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The Martha's Vineyard Museum and Historical Society is devoted to the history and culture of this small Massachusetts island. Explore the island's fascinating past and learn about the people who lived here. The historical society first came together in 1922. Today, the museum and society are housed in historical buildings that are wonderful to walk through. Visitors to this museum can trace back their ancestry through the Historical Society's extensive genealogical services. There are special exhibits, classes, seminars, workshops, and movies hosted here throughout the year.
Experience three centuries of island life in this unique museum. The house was built in 1672 and is considered to be the oldest dwelling on Martha's Vineyard. With its wide floorboards built low to the ground and central chimney, it is a perfect example of classic full-Cape architecture. It was moved to its present location and restored in 1977. Several walls have been left open to demonstrate early colonial building techniques. Five rooms are furnished in the evolving styles of home decor; from the basic necessities of the first settlers to the more opulent Federal look from the 19th century.
One of the many lighthouses on Martha's Vineyard, the Edgartown grounds, managed by the Martha's Vineyard Historical Society, are open to the public. The view from the grounds is breathtaking. The lighthouse, built in 1875 and refurbished in 1985, is an example of Cape Cod style, with three rooms on the first floor and two on the second. It is 45 feet high, made of cast iron and continues to operate as a navigational aid. The walkway leading to the lighthouse is called the "bridge of sighs" because it is said that long ago, when men would leave on sailing trips, their girlfriends and wives would stand on the walkway and look out over the horizon to where their loves had gone.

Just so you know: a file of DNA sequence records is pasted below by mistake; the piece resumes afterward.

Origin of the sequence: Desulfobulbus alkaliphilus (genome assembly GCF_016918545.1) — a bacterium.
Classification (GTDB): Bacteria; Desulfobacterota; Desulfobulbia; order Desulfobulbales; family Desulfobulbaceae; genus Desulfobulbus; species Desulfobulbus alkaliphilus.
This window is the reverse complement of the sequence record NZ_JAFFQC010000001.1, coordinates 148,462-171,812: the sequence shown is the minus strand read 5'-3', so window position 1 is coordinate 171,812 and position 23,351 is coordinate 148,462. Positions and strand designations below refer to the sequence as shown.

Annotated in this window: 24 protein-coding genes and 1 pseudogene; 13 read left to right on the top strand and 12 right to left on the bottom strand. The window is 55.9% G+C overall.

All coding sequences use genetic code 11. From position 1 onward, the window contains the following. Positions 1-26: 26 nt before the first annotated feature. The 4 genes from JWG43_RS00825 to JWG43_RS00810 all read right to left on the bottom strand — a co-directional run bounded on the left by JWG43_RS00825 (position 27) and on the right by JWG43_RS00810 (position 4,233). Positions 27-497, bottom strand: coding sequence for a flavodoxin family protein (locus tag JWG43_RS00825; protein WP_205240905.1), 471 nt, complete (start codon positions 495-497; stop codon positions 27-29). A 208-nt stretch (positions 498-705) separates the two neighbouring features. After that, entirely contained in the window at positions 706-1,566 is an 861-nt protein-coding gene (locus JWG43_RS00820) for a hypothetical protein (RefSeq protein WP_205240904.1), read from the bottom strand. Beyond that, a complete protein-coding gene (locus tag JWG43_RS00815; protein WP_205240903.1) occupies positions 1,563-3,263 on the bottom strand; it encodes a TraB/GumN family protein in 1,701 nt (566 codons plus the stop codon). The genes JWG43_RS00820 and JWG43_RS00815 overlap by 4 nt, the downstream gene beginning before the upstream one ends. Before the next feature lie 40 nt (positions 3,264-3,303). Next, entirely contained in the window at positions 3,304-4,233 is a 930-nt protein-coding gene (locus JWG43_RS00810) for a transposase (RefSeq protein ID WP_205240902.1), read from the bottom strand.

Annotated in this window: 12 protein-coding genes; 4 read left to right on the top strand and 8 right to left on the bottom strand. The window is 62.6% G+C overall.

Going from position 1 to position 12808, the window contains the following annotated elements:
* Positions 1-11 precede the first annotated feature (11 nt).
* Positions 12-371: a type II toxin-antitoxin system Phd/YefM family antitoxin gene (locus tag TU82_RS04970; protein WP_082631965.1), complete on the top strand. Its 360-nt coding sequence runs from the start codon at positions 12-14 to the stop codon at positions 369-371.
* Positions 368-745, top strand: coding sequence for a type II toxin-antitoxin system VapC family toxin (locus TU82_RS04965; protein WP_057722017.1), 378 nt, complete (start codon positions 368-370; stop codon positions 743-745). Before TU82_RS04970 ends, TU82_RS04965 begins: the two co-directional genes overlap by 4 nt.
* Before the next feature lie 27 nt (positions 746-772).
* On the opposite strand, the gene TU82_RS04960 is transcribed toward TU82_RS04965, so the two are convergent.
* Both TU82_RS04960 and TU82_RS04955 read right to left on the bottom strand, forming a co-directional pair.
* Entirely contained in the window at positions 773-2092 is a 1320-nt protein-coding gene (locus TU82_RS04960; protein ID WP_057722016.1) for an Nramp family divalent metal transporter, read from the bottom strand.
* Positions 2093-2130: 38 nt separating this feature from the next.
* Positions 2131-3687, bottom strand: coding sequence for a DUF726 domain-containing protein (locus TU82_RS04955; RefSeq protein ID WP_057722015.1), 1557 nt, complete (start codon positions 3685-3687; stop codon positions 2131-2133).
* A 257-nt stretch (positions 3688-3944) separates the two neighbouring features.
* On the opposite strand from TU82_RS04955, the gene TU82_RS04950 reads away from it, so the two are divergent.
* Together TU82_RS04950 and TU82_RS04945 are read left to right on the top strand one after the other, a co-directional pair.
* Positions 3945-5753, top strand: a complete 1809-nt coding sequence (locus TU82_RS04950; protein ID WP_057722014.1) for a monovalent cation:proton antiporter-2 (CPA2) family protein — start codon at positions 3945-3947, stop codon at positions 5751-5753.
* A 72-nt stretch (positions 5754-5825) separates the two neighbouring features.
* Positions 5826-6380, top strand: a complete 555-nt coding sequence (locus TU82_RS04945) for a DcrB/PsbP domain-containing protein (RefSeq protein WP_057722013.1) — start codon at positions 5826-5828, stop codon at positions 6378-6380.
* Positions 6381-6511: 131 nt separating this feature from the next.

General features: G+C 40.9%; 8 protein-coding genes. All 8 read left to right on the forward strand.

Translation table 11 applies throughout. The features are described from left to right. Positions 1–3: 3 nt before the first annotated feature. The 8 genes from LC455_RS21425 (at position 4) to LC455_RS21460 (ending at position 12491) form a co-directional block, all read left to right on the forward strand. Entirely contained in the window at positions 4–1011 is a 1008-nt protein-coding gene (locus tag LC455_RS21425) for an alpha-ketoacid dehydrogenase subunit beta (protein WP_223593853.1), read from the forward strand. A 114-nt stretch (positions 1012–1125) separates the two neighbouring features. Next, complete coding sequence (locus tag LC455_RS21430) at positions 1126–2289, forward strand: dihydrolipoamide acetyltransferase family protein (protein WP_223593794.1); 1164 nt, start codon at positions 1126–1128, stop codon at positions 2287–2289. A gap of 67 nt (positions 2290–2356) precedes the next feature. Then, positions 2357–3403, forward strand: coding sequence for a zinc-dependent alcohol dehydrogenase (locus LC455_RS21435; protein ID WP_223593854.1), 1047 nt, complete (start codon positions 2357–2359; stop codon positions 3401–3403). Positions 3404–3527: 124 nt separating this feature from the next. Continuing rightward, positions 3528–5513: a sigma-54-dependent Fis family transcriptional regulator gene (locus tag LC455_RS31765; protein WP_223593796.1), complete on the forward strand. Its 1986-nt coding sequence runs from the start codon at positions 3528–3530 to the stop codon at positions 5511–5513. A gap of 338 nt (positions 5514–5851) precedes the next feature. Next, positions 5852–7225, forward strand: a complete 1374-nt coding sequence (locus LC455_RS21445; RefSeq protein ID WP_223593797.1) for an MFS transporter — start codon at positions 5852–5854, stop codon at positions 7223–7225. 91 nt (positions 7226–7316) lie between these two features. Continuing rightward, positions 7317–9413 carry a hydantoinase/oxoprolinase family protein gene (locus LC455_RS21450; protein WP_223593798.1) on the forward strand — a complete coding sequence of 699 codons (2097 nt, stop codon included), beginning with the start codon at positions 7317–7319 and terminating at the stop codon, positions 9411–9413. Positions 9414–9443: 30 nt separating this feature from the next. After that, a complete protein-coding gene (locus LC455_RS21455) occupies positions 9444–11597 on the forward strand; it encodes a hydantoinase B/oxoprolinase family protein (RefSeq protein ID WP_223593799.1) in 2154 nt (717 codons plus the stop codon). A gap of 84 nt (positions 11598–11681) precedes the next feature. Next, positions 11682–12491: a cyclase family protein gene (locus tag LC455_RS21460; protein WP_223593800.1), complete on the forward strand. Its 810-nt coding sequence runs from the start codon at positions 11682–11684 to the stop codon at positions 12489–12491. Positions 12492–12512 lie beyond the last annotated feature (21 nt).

This lighthouse, on a bluff near the historic town of Oak Bluffs, has been standing since the year 1878. The present tower, standing at 40 feet tall (12.19-meter), was constructed in 1875, but the original dwellings and outbuildings have since been demolished. The gleaming white tower was painted a deep, chocolate brown in the past. The flashing green light serves as a marker for the U.S. Coast Guard. The grounds are open to the public and the interior is occasionally open for tours. It is presently operated by the Martha's Vineyard Historical Society.
High atop the beautiful cliffs of Gay Head rests a magnificent lighthouse. It has been operational since 1799 and stands at a height of 51 feet (15 meters). In the year 2015 due to erosion problems, it was necessary to move the lighthouse 129 feet (39 meters) back from where it was originally built. From the top of the lighthouse you can still enjoy beautiful views of the sea, the Aquinnah cliffs and nearby areas. The lighthouse is open seasonally and is open to public only during designated hours, hence it is advisable to call before visiting.